Alcohol consumption in the United States is unevenly distributed, with 64% of adults consuming alcohol but 8% meeting criteria for alcohol abuse (Grant et al., 2004). Many risk factors leading to excessive alcohol drinking have been identified, including an aggressive temperament, which can be studied in both human and non-human primate populations. Results from my laboratory have characterized aggressive temperament as a predictor of heavy ethanol (alcohol - these terms will be used interchangeably throughout the proposal) self- administration in non-human primates, and have found a positive linear relationship between the extent of aggressive behavior at baseline and average daily intake of ethanol (4% w/v) during open access to concurrent ethanol and water. Importantly, the functional neural correlates of an aggressive temperament have not been identified in human or non-human primate subjects, although a network encompassing the amygdala and prefrontal cortical areas has been identified in relation to aggression in humans. Additionally, it is not known whether atypical functional connectivity within this or other networks associate with future ethanol intake or change with chronic ethanol consumption. The goal of these studies is to identify the functional brain network modulating an aggressive temperament, to determine in-vivo neural correlates of risk for progression to heavy drinking, and to assess changes in temperament and functional connectivity following chronic ethanol consumption. Thus, Aim 1 will seek to identify the functional neural correlates of an aggressive temperament by assessing resting state functional connectivity between the amygdala and prefrontal cortical areas in aggressive and non-aggressive monkeys. Analysis will also extend beyond this network to characterize differences in modular organization in regulatory networks that may be associated with aggressive temperament. Next, monkeys will self-administer ethanol over a 12 month period, and those monkeys consuming 3.0 g/kg/d or more (heavy drinkers) will be compared monkeys consuming less than 3.0 g/kg/d of ethanol (non-heavy drinkers).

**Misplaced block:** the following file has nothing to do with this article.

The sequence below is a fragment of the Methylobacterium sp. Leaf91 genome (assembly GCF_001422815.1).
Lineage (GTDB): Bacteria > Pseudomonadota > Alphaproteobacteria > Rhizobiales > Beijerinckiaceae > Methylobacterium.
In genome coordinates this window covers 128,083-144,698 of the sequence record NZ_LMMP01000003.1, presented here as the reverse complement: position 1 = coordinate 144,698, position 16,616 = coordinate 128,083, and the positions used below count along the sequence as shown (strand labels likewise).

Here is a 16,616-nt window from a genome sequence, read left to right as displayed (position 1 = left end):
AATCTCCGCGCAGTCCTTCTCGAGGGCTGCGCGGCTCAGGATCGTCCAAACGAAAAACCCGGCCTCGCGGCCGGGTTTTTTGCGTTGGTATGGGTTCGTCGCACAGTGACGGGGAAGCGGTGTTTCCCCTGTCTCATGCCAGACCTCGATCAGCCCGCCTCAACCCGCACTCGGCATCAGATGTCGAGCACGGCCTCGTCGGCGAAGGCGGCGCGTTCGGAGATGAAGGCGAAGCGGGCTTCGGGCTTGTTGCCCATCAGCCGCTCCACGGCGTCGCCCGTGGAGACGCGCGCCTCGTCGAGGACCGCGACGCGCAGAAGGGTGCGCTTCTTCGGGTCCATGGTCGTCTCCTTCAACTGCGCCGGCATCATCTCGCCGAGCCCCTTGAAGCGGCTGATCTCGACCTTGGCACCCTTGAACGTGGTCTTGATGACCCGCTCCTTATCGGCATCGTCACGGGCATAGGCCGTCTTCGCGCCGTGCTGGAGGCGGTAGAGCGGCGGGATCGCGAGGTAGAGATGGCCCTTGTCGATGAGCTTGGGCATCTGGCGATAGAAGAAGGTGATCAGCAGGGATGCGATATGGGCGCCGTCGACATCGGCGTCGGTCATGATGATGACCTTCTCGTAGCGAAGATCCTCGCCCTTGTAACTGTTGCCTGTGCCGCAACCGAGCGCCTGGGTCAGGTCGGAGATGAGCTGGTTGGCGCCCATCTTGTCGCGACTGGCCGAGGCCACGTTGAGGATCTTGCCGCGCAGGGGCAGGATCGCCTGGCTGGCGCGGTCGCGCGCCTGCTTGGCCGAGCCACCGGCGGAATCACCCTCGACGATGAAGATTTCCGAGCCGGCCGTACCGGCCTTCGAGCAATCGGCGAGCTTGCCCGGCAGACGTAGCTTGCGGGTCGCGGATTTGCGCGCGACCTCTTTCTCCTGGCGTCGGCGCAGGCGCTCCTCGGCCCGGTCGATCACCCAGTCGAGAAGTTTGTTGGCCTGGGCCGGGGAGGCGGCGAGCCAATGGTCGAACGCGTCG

Aim 2 will assess changes in functional connectivity in the same networks identified in Aim 1, to determine whether the same atypical connectivity associated with aggression is associated with heavy drinking. Finally, Aim 3 will assess changes in aggressive behavior and functional connectivity within the networks identified in Aim 1 following chronic intake of ethanol in the same monkeys assessed at baseline. Identification of the neural mechanisms contributing to an aggressive temperament and progression to heavy drinking is important in furthering understanding of the emergence and progression of alcoholism, and could lead to improved identification and treatment of at-risk individuals.
Alcohol abuse and dependence are prevalent and detrimental disorders which can lead a variety of personal and societal problems. Although many risk factors for alcohol abuse have been identified, their neural correlates have not been well characterized, and it is generally not known if risk factors themselves are altered by the progression of alcoholic drinking. This proposal strives to establish functional neuroimaging correlates of a single risk factor, aggressive temperament, and assess changes in behavioral responses and neural circuitry in the same monkeys following ethanol intake, to improve methods to identify at-risk individuals in the human population and prevent the transition to alcohol abuse.